The Epigenomics of Pituitary Adenoma

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    Background: The vast majority of pituitary tumors are benign and behave accordingly; however, a fraction are invasive and are more aggressive, with a very small fraction being frankly malignant. The cellular pathways that drive transformation in pituitary neoplasms are poorly characterized, and current classification methods are not reliable correlates of clinical behavior. Novel techniques in epigenetics, the study of alterations in gene expression without changes to the genetic code, provide a new dimension to characterize tumors, and may hold implications for prognostication and management.Methods: We conducted a review of primary epigenetic studies of pituitary tumors with a focus on histone modification, DNA methylation, and transcript modification.Results: High levels of methylation have been identified in invasive and large pituitary tumors. DNA methyltransferase overexpression has been detected in pituitary tumors, especially in macroadenomas. Methylation differences at CpG sites in promoter regions may distinguish several types of tumors from normal pituitary tissue. Histone modifications have been linked to increased p53 expression and longer progression-free survival in pituitary tumors; sirtuins are expressed at higher values in GH-expressing compared to nonfunctional adenomas and correlate inversely with size in somatotrophs. Upregulation in citrullinating enzymes may be an early pathogenic marker of prolactinomas. Numerous genes involved with cell growth and signaling show altered methylation status for pituitary tumors, including cell cycle regulators, components of signal transduction pathways, apoptotic regulators, and pituitary developmental signals.Conclusions: The limited clinical predictive capacity of the current pituitary tumor classification system suggests that tumor subclasses likely remain to be discovered. Ongoing epigenetic studies could provide a basis for adding methylation and/or acetylation screening to standard pituitary tumor workups. Identifying robust correlations between tumor epigenetics and corresponding histological, radiographic, and clinical course information could ultimately inform clinical decision-making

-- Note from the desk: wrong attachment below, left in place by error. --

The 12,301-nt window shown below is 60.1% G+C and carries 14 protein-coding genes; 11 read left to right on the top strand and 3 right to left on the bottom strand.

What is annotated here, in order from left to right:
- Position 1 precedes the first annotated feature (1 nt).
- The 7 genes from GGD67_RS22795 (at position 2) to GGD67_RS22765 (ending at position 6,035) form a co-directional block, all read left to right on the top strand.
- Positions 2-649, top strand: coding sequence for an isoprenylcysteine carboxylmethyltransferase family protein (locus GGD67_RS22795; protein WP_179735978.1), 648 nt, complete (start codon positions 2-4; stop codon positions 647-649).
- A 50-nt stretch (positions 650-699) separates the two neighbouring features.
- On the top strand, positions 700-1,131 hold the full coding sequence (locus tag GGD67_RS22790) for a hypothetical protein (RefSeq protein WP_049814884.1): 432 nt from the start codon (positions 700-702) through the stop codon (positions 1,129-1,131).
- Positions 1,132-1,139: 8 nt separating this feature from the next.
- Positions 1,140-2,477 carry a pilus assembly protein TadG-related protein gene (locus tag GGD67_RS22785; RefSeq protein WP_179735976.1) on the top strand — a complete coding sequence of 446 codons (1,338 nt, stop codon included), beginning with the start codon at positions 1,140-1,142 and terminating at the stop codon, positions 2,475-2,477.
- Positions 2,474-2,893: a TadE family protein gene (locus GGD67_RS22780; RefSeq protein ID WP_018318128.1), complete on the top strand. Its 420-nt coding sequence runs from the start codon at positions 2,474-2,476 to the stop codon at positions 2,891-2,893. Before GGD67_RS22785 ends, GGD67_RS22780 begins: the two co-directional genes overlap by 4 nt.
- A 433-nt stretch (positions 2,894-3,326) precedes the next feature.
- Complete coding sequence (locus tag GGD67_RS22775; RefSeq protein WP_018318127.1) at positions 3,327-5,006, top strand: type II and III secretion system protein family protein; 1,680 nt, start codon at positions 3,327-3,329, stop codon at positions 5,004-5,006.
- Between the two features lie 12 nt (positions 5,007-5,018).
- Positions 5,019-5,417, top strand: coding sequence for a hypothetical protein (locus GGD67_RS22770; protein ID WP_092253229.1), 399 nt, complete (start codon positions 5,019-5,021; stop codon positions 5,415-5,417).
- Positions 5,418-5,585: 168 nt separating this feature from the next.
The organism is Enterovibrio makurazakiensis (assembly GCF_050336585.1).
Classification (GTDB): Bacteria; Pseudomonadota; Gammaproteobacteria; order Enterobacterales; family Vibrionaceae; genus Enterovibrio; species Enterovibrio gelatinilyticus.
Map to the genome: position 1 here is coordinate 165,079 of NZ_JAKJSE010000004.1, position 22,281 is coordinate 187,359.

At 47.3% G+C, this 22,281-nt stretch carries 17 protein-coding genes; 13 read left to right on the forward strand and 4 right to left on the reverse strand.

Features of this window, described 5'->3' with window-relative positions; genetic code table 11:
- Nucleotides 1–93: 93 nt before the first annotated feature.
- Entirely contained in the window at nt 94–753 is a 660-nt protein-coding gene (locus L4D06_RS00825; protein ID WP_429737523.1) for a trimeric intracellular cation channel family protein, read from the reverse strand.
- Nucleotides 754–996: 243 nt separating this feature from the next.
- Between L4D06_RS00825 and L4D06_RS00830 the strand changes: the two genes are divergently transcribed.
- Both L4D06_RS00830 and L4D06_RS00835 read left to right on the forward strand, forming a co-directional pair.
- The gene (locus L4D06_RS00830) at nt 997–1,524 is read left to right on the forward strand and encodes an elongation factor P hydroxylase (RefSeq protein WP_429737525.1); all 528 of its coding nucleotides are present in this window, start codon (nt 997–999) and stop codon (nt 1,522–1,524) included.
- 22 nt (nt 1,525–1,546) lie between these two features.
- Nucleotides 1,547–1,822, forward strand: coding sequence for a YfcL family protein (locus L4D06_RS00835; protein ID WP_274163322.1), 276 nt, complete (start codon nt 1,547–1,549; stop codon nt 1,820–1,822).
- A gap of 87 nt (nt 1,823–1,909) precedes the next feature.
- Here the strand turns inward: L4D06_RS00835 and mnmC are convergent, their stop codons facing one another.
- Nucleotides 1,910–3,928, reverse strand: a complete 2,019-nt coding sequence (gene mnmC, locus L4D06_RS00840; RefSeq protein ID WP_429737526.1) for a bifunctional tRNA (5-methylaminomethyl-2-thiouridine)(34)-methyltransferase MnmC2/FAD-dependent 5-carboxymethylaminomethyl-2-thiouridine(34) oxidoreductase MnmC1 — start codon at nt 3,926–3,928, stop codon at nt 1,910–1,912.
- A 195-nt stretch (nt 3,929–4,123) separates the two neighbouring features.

CK1ε Is Required for Breast Cancers Dependent on β-Catenin Activity

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    Background: Aberrant β\beta-catenin signaling plays a key role in several cancer types, notably colon, liver and breast cancer. However approaches to modulate β\beta-catenin activity for therapeutic purposes have proven elusive to date. Methodology: To uncover genetic dependencies in breast cancer cells that harbor active β\beta-catenin signaling, we performed RNAi-based loss-of-function screens in breast cancer cell lines in which we had characterized β\beta-catenin activity. Here we identify CSNK1E, the gene encoding casein kinase 1 epsilon (CK1ε\varepsilon) as required specifically for the proliferation of breast cancer cells with activated β\beta-catenin and confirm its role as a positive regulator of β\beta-catenin-driven transcription. Furthermore, we demonstrate that breast cancer cells that harbor activated β\beta-catenin activity exhibit enhanced sensitivity to pharmacological blockade of Wnt/β\beta-catenin signaling. We also find that expression of CK1ε\varepsilon is able to promote oncogenic transformation of human cells in a β\beta-catenin-dependent manner. Conclusions/Significance: These studies identify CK1ε\varepsilon as a critical contributor to activated β\beta-catenin signaling in cancer and suggest it may provide a potential therapeutic target for cancers that harbor active β\beta-catenin. More generally, these observations delineate an approach that can be used to identify druggable synthetic lethal interactions with signaling pathways that are frequently activated in cancer but are difficult to target with the currently available small molecule inhibitors